Lethality of the 22 LR standard velocity round
I’ve been shooting the 22LR for many years and even bought a new bolt action 22 LR rifle (Savage Mark II BTVS) so I could train more cheaply for tactical precision rifle matches. As I started to train, I actually became impressed with what could be achieved with the 22LR in short and medium distances and wondered about the actual lethality of the round, so I decided to do some research in that area.
I mean, I know that the 22LR has been a good hunting round for small critters/varmints such as rabbits and squirrels but occasionally you hear it is used as well for killing deers, coyotes and bigger animals – heck, on the internet, you can even find a story about the elephant being killed with a 22LR on the internet, LOL!
During my research, I came upon several instances whereby the 22 LR has also been used by the military and law enforcement as well. There were several stories of Chechen snipers using the 22LR in urban setting or Israeli snipers using it in “crowd control”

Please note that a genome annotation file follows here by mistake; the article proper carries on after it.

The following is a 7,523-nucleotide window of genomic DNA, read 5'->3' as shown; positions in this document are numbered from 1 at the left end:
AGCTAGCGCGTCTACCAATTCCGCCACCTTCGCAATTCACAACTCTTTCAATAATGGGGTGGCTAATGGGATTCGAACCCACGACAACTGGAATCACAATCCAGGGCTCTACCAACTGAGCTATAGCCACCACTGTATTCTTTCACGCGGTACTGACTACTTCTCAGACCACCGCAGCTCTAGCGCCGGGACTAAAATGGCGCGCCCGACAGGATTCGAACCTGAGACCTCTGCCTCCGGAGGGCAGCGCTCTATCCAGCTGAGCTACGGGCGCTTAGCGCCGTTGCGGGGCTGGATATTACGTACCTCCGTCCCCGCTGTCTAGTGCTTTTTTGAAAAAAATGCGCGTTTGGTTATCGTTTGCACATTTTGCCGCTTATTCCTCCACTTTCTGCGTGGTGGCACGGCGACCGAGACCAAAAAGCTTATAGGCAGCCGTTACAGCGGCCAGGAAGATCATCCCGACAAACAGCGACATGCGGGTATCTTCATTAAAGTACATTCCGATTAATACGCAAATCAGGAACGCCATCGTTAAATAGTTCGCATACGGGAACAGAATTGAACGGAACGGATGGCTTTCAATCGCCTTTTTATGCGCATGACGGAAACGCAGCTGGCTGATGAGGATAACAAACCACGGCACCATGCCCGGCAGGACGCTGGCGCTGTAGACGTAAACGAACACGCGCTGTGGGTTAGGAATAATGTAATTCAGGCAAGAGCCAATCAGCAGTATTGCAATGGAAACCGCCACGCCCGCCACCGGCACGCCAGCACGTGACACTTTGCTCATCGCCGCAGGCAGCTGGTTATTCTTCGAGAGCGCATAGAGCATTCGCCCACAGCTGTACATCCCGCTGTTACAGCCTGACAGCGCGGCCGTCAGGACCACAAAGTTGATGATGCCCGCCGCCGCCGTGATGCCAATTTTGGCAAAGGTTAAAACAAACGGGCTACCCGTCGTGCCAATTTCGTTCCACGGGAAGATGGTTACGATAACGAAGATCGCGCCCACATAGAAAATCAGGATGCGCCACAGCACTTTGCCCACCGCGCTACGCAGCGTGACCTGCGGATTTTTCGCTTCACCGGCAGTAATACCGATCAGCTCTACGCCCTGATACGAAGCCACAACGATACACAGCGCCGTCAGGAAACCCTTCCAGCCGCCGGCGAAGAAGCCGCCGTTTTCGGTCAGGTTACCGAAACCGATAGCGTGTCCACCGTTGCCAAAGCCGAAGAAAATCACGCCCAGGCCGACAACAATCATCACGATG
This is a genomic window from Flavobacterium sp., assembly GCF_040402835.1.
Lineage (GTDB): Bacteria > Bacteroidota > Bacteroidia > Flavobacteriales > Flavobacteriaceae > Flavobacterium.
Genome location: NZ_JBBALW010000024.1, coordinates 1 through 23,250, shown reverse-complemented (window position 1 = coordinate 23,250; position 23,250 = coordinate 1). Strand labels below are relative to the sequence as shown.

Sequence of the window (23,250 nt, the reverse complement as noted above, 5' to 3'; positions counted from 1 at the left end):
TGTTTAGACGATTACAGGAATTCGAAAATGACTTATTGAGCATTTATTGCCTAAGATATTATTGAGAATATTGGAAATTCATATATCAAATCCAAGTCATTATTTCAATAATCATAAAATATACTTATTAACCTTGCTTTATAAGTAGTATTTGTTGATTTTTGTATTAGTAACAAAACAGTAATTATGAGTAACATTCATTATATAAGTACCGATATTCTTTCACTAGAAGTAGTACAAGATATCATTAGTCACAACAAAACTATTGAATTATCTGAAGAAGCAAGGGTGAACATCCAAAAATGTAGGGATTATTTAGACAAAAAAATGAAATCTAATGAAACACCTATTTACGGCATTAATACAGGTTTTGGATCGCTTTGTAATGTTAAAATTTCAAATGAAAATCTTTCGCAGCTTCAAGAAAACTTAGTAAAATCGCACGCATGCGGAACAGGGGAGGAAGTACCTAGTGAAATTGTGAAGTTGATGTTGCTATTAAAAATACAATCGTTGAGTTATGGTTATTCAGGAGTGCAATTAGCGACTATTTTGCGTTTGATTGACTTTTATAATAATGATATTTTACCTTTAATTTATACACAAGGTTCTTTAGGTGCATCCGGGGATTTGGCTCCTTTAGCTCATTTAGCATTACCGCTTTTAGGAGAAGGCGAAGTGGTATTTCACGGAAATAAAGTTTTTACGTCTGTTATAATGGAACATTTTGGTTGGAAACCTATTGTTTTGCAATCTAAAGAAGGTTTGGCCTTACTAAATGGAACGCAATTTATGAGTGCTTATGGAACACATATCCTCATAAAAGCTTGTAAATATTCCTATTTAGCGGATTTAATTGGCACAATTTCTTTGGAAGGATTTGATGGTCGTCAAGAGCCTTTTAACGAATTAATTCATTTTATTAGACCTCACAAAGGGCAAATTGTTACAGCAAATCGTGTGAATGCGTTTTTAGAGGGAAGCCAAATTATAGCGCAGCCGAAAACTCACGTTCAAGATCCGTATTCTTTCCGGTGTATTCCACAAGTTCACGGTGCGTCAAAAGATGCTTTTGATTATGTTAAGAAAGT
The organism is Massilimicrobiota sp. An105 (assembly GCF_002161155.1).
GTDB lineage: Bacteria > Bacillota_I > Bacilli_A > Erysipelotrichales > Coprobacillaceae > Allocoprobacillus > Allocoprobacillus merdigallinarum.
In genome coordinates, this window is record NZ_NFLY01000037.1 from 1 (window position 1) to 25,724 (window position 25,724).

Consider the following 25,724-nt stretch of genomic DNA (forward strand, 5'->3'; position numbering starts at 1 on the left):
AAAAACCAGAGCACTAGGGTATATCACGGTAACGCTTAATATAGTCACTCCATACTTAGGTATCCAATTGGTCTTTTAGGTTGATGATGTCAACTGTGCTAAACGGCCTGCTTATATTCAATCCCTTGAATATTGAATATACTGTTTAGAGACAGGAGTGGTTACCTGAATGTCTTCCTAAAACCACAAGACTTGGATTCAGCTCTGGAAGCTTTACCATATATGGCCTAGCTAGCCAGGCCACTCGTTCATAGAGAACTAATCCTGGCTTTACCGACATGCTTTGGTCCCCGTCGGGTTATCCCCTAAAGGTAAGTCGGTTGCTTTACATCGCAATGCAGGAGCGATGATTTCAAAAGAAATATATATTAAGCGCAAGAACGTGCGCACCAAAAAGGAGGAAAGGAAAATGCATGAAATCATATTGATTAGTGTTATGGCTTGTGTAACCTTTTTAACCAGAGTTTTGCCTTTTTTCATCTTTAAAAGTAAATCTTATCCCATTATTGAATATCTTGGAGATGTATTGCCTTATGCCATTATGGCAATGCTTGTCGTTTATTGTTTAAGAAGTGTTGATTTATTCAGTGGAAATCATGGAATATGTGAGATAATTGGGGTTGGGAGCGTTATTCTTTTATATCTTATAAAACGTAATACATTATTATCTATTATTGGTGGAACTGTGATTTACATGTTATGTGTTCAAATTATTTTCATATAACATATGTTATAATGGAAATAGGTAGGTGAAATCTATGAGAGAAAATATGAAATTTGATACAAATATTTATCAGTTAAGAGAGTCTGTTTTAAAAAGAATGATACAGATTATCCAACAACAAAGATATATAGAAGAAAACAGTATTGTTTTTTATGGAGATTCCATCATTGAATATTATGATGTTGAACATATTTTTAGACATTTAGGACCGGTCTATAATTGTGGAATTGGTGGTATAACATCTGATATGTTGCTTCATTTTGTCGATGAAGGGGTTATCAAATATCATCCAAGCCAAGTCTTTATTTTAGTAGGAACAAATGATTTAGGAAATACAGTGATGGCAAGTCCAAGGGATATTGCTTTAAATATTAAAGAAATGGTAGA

I started talking to several many people through bulletin boards to find more information about the lethality of that round, specifically from a tactical viewpoint – I.E. How effective and lethal is it? Any information about its lethality should also of interest to the average target shooters or even plinkers, being that it is one of most available/cheap round. Having the correct information could make people more aware of the possible consequences of not treating the 22LR with respect - I think we’ve all heard “ It’s just a 22! It’s not that powerful, etc…”
To get back to the subject, talking to hunters on various message boards and filtering out the “I heard that or someone told me”, here are some of the typical feedback/information I received from people who actually did it:
Lots of varmint kills up to 150 yards (This distance came up the most).
Larger animals kills at shorter distance – Deer/Coyotes at 100 yards and some even 150 yards
Mention of a larger animal kill at 200 yards